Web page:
At its most basic, stress is defined as any change or pressure in the environment. Most people think of stress as a bad thing, but in reality most people need some of it. “A little stress and in moderation can be helpful to high schoolers in so many ways. It motivates them to study, to do better. It helps push them,” says Mary Alvord, a psychologist specializing in teens based in Maryland. Adolescence is an important time to learn to deal with stress because teens can then deal with it better in college and in their adult lives.
But too much stress has many effects on the body and mind, Alvord says. In the short term it can cause anxiety; over long periods of time, elevated levels of stress hormones can degrade the immune system, cause heart problems, exacerbate respiratory and gastrointestinal issues, and bring on chronic anxiety and depression. That’s bad for anyone, but it can be especially bad for high schoolers: “Colleges are complaining that kids are disengaged, they’re dropping out, taking a long time to graduate. It’s not developmentally appropriate for them to work so hard,” says Gwadz, one of the authors of the recent study. And since everyone has a different psychological capacity for stress, it’s hard to know when a student is pushed to the point of degrading his or her health.
The study, published recently in the journal, Frontiers in Psychology, focused on students in two elite East Coast high schools, a population that has received surprisingly little research attention. The researchers surveyed and interviewed 128 students, teachers, and administrators about students’ stress levels and coping strategies. They found that 49 percent of students reported feeling “a great deal of stress” on a daily basis. Half reported doing three or more hours of homework per night, and 26 percent noted that they had been diagnosed with depression—over four times the national average of 6 percent.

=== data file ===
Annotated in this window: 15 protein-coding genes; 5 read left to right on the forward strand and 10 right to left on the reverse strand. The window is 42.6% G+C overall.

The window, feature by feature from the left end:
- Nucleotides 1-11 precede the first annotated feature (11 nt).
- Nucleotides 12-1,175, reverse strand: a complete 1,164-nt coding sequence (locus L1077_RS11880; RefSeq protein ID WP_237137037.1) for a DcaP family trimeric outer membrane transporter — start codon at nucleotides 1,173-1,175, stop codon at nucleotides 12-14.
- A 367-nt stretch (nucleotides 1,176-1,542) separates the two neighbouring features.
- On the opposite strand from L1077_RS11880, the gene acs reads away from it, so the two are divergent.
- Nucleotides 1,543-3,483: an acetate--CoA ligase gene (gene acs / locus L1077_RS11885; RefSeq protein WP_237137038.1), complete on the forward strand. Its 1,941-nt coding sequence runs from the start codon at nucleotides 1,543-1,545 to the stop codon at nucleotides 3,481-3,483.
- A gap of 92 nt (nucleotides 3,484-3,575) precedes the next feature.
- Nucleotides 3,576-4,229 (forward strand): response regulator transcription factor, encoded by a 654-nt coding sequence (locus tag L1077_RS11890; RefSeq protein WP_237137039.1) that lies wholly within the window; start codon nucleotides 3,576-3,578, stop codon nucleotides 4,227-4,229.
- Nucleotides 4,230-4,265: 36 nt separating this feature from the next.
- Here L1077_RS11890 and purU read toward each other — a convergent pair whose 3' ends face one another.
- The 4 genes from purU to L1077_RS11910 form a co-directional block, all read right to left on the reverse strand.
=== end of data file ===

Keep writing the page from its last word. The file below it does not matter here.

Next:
Pinpointing where this stress is coming from is no easy task. “Students described that schoolwork, grades, and college admissions constituted their greatest sources of stress,” the study reads. But many students are only stressed about these things because they internalize pressures from parents, teachers, and peers. School culture undoubtedly plays a large role. “Indeed, chronic stress has been cited as the new ‘cultural currency’ in highly competitive private schools, where students often equate their schools’ level of rigor with the amount of stress experienced by its students,” the study authors write.
Importantly, chronic stress doesn’t just happen to privileged, wealthy kids—in fact, its effects are likely most pronounced on the upper and lower extremes of the socioeconomic ladder, says Bo Paulle, a sociology professor at the University of Amsterdam and author of Toxic Schools, which details Paulle’s years of field work in the South Bronx. But comparing stress levels at wealthy and high-poverty schools may prove to be an apples-to-oranges analysis because the causes are so different. “Schools are stressful at the bottom because of physical safety,” Paulle says, citing examples of dangerous scenarios to which some of the highest-poverty schools are prone: stabbings, gang activity, fights for perceived slights. And as a result the stress that these students experience is likely more intense—exponentially greater, Paulle estimates—and more woven into the fabric of their everyday lives than the stresses students experience at elite high schools. It’s hard to isolate the stressors at low-income schools from those outside of school, such as family issues or unstable living conditions. But even those parents who make their children’s education a top priority are often still powerless to prevent the stress that comes with the school environment. “Those parents don’t have economic or social resources to keep their kids out of these stressful schools,” Paulle says.